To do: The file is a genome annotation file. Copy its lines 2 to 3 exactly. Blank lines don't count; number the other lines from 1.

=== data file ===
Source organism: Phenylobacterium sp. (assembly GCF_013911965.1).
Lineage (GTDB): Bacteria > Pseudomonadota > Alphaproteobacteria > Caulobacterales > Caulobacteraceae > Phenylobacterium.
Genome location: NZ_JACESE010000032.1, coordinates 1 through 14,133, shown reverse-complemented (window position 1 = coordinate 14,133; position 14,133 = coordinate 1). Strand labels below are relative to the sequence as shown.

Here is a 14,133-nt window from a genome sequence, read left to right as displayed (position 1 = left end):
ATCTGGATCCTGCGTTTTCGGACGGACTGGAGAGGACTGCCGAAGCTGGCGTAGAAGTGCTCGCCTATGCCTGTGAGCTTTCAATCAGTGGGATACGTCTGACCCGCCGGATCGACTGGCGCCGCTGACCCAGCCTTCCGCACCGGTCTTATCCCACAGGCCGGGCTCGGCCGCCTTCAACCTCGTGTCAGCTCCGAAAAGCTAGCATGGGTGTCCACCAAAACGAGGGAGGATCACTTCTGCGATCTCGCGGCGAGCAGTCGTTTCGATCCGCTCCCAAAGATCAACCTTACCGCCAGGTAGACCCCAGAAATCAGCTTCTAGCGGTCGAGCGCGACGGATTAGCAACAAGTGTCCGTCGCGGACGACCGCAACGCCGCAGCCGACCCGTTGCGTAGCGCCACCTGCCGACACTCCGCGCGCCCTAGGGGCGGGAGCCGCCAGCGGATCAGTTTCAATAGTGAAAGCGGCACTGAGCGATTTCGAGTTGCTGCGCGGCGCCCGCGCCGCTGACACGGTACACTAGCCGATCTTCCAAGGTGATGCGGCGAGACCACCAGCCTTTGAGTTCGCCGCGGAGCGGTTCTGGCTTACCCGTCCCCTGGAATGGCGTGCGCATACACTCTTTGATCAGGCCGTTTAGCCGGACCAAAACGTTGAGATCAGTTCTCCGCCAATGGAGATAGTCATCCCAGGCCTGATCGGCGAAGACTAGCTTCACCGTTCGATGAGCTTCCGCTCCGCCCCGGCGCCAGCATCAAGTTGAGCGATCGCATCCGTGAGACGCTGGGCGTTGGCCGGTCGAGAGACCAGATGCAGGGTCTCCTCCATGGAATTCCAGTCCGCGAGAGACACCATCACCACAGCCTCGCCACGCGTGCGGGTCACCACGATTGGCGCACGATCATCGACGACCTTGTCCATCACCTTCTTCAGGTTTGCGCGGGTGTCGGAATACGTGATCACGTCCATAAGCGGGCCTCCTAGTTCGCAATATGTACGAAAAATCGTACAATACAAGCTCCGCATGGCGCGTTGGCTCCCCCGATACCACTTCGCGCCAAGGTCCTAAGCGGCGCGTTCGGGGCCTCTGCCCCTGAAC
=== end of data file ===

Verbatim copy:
Lineage (GTDB): Bacteria > Pseudomonadota > Alphaproteobacteria > Caulobacterales > Caulobacteraceae > Phenylobacterium.
Genome location: NZ_JACESE010000032.1, coordinates 1 through 14,133, shown reverse-complemented (window position 1 = coordinate 14,133; position 14,133 = coordinate 1). Strand labels below are relative to the sequence as shown.